This month’s issue [Communiqué (April 2021)] includes six excellent articles related to bankruptcy. I am grateful for the authors who contributed to the issue. I am especially grateful for Judge Natalie M. Cox making time in her schedule for an interview by Ogonna Brown (see page 18).
The CCBA continues to be fiscally sound and operate within the revenue it receives from generous sponsors, membership dues, advertising income, and income generated from CLE events and CCBA functions—even in the midst of a global pandemic that has stifled the traditional annual income producing functions like the 40-Year Club Luncheon and Meet Your Judges. I am grateful for the prudence exercised by past CCBA presidents and executive board members who set and adhered to annual budgets.
Equally or perhaps more important than the CCBA’s financial wellbeing, however, is the association’s members’ moral wellbeing. Are we avoiding the pitfalls of moral bankruptcy, i.e, amorality? (Not to be confused with immorality, which refers to doing or thinking something known or believed to be wrong.) Amorality is an absence of, indifference towards, disregard, or incapacity for morality. Does a self-inventory reveal deficiencies of any particular qualities or values? Are we honoring the qualities and values set forth in the Lawyer’s Pledge of Professionalism adopted by the founding members of the CCBA?
A reflection on my moral solvency brought to mind the poem by Charles Franklin Benvegar, “A Builder Or a Wrecker.”
As I watched them tear a building down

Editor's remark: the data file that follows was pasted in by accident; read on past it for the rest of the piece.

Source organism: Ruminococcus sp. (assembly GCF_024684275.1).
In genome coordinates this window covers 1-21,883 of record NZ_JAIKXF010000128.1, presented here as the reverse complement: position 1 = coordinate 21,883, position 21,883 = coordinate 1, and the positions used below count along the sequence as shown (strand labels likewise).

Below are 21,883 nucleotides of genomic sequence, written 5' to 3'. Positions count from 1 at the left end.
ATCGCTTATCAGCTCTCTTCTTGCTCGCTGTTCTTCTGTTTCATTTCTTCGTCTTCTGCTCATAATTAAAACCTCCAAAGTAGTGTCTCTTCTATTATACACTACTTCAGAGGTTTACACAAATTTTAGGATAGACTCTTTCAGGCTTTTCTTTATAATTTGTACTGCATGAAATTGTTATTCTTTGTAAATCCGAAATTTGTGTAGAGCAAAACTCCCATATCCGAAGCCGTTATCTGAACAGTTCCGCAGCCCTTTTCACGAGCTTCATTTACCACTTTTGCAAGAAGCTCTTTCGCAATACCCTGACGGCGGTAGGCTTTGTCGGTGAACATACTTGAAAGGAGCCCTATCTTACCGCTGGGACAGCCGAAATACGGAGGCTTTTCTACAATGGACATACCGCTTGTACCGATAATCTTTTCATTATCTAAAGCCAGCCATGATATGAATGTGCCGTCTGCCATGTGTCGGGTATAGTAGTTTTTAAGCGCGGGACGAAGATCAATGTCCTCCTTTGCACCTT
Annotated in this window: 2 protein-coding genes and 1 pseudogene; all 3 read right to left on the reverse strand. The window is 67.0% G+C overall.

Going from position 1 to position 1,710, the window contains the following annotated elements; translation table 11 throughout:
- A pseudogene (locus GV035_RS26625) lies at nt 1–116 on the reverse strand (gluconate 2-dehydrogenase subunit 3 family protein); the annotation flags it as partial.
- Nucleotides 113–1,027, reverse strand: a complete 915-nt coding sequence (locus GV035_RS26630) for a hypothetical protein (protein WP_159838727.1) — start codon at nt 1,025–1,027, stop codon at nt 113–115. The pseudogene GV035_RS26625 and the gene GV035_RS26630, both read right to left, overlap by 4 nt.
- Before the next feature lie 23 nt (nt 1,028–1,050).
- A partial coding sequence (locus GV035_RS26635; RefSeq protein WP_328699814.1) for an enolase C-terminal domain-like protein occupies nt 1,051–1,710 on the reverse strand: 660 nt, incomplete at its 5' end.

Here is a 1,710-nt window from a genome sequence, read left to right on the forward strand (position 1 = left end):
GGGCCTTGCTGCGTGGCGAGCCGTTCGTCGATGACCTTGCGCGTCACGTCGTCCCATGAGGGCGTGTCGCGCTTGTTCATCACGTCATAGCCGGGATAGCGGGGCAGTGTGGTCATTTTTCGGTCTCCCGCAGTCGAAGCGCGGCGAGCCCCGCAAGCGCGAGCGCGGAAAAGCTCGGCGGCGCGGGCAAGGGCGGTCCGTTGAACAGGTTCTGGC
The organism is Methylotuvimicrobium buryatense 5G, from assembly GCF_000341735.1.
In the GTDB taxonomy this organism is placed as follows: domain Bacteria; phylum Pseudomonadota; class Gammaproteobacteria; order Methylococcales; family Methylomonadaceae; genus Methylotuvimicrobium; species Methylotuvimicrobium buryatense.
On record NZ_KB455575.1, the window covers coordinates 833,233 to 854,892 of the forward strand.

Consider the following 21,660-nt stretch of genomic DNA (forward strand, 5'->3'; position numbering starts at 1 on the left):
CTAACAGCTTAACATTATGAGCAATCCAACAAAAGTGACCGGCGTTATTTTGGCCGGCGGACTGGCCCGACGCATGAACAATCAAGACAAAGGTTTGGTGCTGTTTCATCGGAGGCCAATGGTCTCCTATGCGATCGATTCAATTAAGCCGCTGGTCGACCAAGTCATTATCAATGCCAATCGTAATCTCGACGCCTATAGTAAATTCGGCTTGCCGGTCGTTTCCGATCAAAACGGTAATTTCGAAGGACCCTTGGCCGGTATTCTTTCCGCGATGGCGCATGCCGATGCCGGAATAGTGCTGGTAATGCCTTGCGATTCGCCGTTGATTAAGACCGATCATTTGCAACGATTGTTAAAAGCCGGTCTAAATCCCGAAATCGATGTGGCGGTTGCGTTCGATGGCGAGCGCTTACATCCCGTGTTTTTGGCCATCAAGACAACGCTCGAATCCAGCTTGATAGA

A gang of men in a busy town
With a ho-heave-ho, and a lusty yell
They swung a beam and the side wall fell
I asked the foreman, “Are these men skilled,
And the men you’d hire if you wanted to build?”
He gave a laugh and said, “No, indeed,
Just common labor is all I need.”
“I can easily wreck in a day or two,
What builders have taken years to do.”
And I thought to myself, as I went my way
Which of these roles have I tried to play’
Am I a builder who works with care
Measuring life by rule and square?
Am I shaping my work to a well-made plan
Patiently doing the best I can’
Or am I a wrecker who walks to town
Content with the labor of tearing down?
“O Lord let my life and my labors be
That which will build for eternity!”
As advocates, it easy to confuse courtesy and civility with weakness and defeat. But we must not wreck when we can build. Just as annual budgeting and accountability aids the CCBA to avoid insolvency and continue to flourish financially, regularly reviewing the qualities and values that we pledged to uphold as members of the association will enable us to avoid morally bankrupting what our predecessors started building in 1934.
We are not common laborers that wreck. We are an association of Clark County lawyers who build.
About the author
James E. Harper is the founding member of Harper Selim, PLLC, a civil and commercial litigation firm. James’s practice is focused on insurance matters, including coverage and bad faith, and appellate matters. James is president of the CCBA through December 2021.
About this article
This article was originally published in the “Racial Justice” issue of Communiqué, the official publication of the Clark County Bar Association, (March 2021). See https://clarkcountybar.org/about/member-benefits/communique-2021/communique-march-2021/.
© 2021 Clark County Bar Association (CCBA). All rights reserved. No reproduction of any portion of this issue is allowed without written permission from the publisher. Editorial policy available upon request.